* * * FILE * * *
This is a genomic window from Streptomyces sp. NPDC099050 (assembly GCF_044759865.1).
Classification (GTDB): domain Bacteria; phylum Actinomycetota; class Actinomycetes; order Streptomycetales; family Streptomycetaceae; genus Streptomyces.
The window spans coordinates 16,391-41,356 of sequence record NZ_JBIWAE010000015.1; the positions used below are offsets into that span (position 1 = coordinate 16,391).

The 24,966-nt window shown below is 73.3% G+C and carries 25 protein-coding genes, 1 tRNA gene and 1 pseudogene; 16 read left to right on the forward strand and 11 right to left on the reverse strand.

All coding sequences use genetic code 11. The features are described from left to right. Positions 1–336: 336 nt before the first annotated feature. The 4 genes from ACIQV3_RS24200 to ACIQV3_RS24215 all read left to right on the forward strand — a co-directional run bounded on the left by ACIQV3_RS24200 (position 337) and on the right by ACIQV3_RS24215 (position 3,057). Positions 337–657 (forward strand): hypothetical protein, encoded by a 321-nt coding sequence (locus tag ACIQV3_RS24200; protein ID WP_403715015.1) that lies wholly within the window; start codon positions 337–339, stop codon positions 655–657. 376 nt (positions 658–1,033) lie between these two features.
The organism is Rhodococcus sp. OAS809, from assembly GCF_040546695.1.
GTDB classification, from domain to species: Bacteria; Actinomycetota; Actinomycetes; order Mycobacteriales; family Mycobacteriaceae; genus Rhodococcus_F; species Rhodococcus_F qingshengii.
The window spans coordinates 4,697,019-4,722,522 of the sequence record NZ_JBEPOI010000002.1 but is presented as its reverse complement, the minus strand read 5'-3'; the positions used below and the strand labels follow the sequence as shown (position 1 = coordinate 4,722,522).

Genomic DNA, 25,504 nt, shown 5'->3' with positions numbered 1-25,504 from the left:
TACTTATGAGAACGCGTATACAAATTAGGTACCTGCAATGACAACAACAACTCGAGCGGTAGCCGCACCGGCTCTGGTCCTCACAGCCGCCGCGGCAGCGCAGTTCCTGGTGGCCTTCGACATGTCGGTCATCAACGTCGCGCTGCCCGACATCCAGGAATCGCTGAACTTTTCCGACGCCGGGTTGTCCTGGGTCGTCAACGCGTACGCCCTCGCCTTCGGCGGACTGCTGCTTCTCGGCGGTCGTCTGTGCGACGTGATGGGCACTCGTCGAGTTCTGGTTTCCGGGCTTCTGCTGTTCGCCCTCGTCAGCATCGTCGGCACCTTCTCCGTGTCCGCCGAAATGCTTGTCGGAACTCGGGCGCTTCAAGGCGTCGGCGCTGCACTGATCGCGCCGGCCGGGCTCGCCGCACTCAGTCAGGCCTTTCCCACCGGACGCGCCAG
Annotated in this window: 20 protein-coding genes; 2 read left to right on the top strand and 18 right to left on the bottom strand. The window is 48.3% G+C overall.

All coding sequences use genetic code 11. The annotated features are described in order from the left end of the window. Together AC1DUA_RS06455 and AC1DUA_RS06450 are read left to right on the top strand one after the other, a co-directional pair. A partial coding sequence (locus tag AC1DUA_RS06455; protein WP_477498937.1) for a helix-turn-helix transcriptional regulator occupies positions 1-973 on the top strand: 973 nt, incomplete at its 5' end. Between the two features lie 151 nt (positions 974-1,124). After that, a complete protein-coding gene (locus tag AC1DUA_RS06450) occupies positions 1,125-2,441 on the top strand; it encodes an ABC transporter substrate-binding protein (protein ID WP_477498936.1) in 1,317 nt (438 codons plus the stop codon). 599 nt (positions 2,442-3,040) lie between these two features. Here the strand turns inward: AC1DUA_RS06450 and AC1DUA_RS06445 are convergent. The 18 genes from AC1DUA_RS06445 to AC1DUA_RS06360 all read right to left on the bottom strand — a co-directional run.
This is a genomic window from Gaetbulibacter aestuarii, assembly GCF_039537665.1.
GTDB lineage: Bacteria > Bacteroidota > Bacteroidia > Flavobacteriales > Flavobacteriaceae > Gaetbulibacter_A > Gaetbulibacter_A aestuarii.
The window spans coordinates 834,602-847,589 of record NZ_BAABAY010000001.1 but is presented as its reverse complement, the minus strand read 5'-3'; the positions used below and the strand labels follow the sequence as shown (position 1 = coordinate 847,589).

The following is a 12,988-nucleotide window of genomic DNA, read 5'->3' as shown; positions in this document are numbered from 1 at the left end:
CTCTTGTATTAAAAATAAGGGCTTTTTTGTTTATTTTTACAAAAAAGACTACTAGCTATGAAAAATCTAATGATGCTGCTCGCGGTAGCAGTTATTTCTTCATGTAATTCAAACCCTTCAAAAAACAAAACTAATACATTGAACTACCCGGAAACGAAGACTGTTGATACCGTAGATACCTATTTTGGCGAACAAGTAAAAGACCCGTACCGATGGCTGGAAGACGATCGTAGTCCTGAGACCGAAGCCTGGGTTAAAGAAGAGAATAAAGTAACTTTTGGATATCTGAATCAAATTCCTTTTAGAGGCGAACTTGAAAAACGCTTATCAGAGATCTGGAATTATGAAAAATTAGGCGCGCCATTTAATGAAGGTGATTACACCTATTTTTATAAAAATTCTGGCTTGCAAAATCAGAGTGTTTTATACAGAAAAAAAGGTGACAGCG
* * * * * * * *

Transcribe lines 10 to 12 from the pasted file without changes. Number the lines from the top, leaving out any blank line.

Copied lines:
TACTTATGAGAACGCGTATACAAATTAGGTACCTGCAATGACAACAACAACTCGAGCGGTAGCCGCACCGGCTCTGGTCCTCACAGCCGCCGCGGCAGCGCAGTTCCTGGTGGCCTTCGACATGTCGGTCATCAACGTCGCGCTGCCCGACATCCAGGAATCGCTGAACTTTTCCGACGCCGGGTTGTCCTGGGTCGTCAACGCGTACGCCCTCGCCTTCGGCGGACTGCTGCTTCTCGGCGGTCGTCTGTGCGACGTGATGGGCACTCGTCGAGTTCTGGTTTCCGGGCTTCTGCTGTTCGCCCTCGTCAGCATCGTCGGCACCTTCTCCGTGTCCGCCGAAATGCTTGTCGGAACTCGGGCGCTTCAAGGCGTCGGCGCTGCACTGATCGCGCCGGCCGGGCTCGCCGCACTCAGTCAGGCCTTTCCCACCGGACGCGCCAG
Annotated in this window: 20 protein-coding genes; 2 read left to right on the top strand and 18 right to left on the bottom strand. The window is 48.3% G+C overall.

All coding sequences use genetic code 11. The annotated features are described in order from the left end of the window. Together AC1DUA_RS06455 and AC1DUA_RS06450 are read left to right on the top strand one after the other, a co-directional pair. A partial coding sequence (locus tag AC1DUA_RS06455; protein WP_477498937.1) for a helix-turn-helix transcriptional regulator occupies positions 1-973 on the top strand: 973 nt, incomplete at its 5' end. Between the two features lie 151 nt (positions 974-1,124). After that, a complete protein-coding gene (locus tag AC1DUA_RS06450) occupies positions 1,125-2,441 on the top strand; it encodes an ABC transporter substrate-binding protein (protein ID WP_477498936.1) in 1,317 nt (438 codons plus the stop codon). 599 nt (positions 2,442-3,040) lie between these two features. Here the strand turns inward: AC1DUA_RS06450 and AC1DUA_RS06445 are convergent. The 18 genes from AC1DUA_RS06445 to AC1DUA_RS06360 all read right to left on the bottom strand — a co-directional run.